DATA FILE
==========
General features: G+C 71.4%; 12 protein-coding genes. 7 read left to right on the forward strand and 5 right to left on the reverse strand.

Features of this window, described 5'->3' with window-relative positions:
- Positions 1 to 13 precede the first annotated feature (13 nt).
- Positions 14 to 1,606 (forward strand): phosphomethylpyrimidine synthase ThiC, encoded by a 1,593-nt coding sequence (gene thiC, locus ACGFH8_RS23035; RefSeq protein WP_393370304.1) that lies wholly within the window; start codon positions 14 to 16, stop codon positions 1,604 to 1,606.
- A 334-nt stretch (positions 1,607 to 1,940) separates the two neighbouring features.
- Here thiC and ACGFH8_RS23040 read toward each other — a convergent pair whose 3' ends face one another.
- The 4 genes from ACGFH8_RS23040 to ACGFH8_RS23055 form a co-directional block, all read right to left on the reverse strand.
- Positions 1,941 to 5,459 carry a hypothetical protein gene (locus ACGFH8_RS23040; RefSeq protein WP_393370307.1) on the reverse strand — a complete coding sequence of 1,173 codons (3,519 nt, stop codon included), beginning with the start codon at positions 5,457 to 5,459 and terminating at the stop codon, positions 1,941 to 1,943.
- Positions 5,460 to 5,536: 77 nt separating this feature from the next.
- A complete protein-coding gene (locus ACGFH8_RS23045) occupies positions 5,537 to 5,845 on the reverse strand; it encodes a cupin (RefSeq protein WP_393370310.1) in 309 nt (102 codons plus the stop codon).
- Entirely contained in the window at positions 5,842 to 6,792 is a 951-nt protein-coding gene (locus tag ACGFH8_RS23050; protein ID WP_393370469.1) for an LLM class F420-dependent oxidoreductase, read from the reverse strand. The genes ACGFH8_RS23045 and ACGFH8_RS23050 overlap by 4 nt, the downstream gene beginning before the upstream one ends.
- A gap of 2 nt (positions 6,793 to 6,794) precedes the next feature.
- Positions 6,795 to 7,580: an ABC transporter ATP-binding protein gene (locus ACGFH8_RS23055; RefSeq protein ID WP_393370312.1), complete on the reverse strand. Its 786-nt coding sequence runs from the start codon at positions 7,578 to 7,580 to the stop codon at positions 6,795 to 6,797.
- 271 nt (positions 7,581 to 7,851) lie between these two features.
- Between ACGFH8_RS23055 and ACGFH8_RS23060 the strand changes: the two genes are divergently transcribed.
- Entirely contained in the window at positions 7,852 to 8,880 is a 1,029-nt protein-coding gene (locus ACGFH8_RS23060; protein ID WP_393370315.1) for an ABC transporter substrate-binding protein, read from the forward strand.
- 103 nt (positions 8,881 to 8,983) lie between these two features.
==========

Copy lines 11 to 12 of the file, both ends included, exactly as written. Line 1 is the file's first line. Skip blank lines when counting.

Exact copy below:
- Entirely contained in the window at positions 5,842 to 6,792 is a 951-nt protein-coding gene (locus tag ACGFH8_RS23050; protein ID WP_393370469.1) for an LLM class F420-dependent oxidoreductase, read from the reverse strand. The genes ACGFH8_RS23045 and ACGFH8_RS23050 overlap by 4 nt, the downstream gene beginning before the upstream one ends.
- A gap of 2 nt (positions 6,793 to 6,794) precedes the next feature.